Museum of Ice Cream

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Fun facts you didn’t know about these classic holiday favorites!

Celebrating important holidays through delicious treats and creative confections are universal, and the coming holidays are no exception. Here are some cool things you didn’t know about Christmas desserts, like eggnog and gingerbread, that you can pull out at your next holiday party!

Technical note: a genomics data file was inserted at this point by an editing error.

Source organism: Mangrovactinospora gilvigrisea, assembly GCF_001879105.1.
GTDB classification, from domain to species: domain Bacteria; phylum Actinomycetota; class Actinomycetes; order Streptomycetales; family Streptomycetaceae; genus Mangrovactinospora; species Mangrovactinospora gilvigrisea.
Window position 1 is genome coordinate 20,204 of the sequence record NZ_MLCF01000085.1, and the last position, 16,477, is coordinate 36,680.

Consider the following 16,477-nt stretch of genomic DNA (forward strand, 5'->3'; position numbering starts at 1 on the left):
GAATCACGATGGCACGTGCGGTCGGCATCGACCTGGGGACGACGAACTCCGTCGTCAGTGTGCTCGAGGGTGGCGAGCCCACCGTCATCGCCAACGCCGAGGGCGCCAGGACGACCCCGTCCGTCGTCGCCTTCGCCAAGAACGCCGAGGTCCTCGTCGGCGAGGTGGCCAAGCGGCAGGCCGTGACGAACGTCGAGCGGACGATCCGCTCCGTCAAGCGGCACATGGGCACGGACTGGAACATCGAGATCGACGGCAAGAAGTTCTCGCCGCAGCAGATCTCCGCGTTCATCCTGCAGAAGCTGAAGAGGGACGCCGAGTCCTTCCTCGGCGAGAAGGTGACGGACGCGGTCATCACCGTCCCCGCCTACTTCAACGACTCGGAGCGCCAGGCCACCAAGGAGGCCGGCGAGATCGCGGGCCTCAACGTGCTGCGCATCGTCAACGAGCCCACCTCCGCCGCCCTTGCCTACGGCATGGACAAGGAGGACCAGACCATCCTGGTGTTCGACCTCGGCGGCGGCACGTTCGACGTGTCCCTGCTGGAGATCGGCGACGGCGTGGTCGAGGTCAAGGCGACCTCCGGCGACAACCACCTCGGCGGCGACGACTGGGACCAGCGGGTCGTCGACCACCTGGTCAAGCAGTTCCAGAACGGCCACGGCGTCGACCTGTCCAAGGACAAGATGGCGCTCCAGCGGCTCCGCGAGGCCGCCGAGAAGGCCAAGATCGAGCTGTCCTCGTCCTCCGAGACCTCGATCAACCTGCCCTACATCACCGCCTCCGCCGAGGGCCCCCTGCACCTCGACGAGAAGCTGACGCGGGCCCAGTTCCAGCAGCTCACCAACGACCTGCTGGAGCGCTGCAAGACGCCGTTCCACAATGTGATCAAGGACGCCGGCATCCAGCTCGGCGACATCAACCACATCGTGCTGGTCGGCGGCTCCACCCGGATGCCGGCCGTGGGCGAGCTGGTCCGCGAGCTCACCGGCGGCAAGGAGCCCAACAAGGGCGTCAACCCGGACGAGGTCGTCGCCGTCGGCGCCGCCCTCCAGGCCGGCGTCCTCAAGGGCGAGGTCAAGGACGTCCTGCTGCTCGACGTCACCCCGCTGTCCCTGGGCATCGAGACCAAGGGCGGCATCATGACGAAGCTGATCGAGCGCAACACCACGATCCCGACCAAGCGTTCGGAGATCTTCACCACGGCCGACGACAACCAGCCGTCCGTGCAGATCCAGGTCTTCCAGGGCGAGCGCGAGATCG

There are some things that immediately herald the end of year – the scent of pine, steaming hot cocoa, the jingle of carols – it’s a season that assails the senses in the best way possible. It’s the sweet treats, though, that really completes our holiday spirit, so here are some things you might not know about your favorite Christmas treats like apple cider, gingerbread and eggnog! APPLE CIDER Apple cider has long been produced in the fall season in Europe and North America, which meant that it became a traditional autumn and winter beverage – naturally, mulled apple became a staple at Christmas dinners and winter fairs! By the late 1700s, apple cider was so ubiquitous in North America that one in ten family-run farms owned cider presses to make the drink. It wasn’t just for drinking either – clean water wasn’t as easy to come by during this period in time, so many baptisms in early Christian communities were allegedly performed with cider rather than water! Oh, and have you ever heard the Christmas carol that  goes, “Here we come a-wassailing…” and wondered what that meant? Wassailing refers to an ancient English custom that involved gathering in apple orchards with votive offerings for nature spirits and singing to the trees in order to ensure a successful harvest for the cider-making season. Apart from showing how much the season revolved around apples, this custom evolved into the caroling tradition that we still love today! ‍ EGGNOG While this traditional Christmas treat often contains a zesty splash of alcohol, eggnog has always been a popular beverage that all can find comfort in! This creamy concoction is believed to have originated in medieval Europe, with records of monks crafting early iterations of it called ‘posset’ as far back as the 13th century. By the 17th century, the most common eggnog recipes in Europe involved a base of sherry, eggs, sugar and milk, which were pretty expensive goods at the time! Naturally, it was an uncommon treat that was saved for special celebrations like Christmas, especially when it included super rare spices like nutmeg and cinnamon. It’s a commonly held belief that George Washington popularized eggnog in the United States, with local legends detailing how he served super boozy mixes for guests at Mount Vernon. The estate’s current historian, Mary Thomson, finds herself having to repeat every year that eggnog was not, in fact, included in any culinary records from his time there! Like many traditional recipes, it’s hard to say what the most faithful version of this beautiful beverage would be! We’ve also decided to throw our hat into the ring with a recipe of our own, so why not come down to Museum of Ice Cream Singapore for an eggless eggnog that’s just as creamy and indulgent? ‍ GINGERBREAD The history of gingerbread goes back A LOT further than you’d expect and was enjoyed across more than one continent in different variations! The first mention of baked food resembling gingerbread came from a 2400 BC recipe found in Greece, although the ginger root itself was first cultivated in ancient China for medicinal purposes. Gingerbread’s popularity peaked in 992 AD when an Armenian monk named Gregory of Nicopolis brought gingerbread to Western Europe, where its popularity quickly grew as a warm treat, as well as a cure for indigestion! Over the centuries, this treat has largely been baked as either a soft cake loaf or a crisp biscuit, with its use in elaborate confectionary decorations starting during the first Elizabethian era in England. By the time the 1600s rolled around, bakeries in Germany were displaying artistic renditions of gingerbread houses to entice their clientele, and this quintessentially Christmas display continues today! In fact, the record for the largest gingerbread house is currently held by Mall of America, which spanned about 40000 square feet and used 4000 gingerbread bricks. It was so big that it even required a building permit to construct! Gingerbread goes incredibly well with full flavors like vanilla – we’ve actually created our own blend of this with a signature gingerbread milkshake available at all MOIC Speakeasys! ‍ We’re still sleighing the holiday season at Museum of Ice Cream with the pinkest winter wonderland you could stroll through! Grab the sweetest peeps in your life to complete the perfect year-end holiday with unlimited desserts, interactive installations and gorgeous Pinkmas play spaces.